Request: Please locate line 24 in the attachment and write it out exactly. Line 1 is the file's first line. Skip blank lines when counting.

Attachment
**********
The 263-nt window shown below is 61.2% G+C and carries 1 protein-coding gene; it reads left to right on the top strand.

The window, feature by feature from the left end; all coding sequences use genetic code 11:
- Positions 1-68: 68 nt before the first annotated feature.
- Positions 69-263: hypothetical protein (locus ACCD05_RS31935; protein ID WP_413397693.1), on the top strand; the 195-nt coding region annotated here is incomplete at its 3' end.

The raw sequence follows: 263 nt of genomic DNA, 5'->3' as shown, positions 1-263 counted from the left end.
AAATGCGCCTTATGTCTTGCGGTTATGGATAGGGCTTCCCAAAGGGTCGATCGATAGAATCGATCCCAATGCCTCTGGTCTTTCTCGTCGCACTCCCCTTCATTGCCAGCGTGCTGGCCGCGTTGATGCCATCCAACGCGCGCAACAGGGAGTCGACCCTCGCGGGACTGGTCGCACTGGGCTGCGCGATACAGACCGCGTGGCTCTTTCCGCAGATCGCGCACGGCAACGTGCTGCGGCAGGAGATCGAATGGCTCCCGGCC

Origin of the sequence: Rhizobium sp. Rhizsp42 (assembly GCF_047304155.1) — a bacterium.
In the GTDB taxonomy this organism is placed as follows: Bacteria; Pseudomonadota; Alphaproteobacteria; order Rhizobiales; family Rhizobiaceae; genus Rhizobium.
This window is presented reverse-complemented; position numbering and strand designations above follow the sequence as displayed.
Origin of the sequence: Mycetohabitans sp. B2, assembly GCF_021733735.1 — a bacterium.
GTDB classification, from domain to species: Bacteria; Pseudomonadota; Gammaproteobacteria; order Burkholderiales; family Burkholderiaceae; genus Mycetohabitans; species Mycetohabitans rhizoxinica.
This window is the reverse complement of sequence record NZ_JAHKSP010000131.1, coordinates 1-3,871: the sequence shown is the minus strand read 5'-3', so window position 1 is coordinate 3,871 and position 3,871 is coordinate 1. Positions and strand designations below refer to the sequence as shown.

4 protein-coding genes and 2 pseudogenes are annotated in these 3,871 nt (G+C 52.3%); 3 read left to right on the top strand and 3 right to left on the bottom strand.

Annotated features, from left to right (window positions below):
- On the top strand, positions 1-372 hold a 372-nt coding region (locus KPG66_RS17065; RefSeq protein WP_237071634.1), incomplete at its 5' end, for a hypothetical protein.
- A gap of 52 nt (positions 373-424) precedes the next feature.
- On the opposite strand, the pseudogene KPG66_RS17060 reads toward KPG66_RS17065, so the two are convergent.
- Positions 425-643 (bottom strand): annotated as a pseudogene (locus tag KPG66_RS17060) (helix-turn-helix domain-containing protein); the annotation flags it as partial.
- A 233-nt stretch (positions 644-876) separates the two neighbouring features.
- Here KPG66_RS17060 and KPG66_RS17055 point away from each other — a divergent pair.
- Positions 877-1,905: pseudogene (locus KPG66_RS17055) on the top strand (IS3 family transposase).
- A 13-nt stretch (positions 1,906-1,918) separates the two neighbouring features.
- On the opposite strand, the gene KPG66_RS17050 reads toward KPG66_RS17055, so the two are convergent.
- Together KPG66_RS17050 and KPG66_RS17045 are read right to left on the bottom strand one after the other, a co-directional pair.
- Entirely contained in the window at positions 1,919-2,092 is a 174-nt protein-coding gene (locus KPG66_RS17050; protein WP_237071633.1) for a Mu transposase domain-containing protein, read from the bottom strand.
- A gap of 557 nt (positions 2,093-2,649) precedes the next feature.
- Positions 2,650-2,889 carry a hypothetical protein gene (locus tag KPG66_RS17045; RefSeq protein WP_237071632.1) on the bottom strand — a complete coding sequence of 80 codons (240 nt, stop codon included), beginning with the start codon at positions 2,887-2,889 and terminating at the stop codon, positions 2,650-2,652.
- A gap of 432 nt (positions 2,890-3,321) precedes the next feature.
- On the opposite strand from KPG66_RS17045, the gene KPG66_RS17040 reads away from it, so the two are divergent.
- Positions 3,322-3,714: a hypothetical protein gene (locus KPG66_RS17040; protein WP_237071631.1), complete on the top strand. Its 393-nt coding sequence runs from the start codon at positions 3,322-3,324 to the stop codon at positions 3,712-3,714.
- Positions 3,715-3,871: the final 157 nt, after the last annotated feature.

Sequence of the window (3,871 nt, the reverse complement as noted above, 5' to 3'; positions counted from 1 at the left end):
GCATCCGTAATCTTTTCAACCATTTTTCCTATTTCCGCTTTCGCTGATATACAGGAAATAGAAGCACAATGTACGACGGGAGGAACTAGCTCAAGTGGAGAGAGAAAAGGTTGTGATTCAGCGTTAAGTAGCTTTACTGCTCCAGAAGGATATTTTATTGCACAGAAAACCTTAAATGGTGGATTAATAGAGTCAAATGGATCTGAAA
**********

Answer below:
- Together KPG66_RS17050 and KPG66_RS17045 are read right to left on the bottom strand one after the other, a co-directional pair.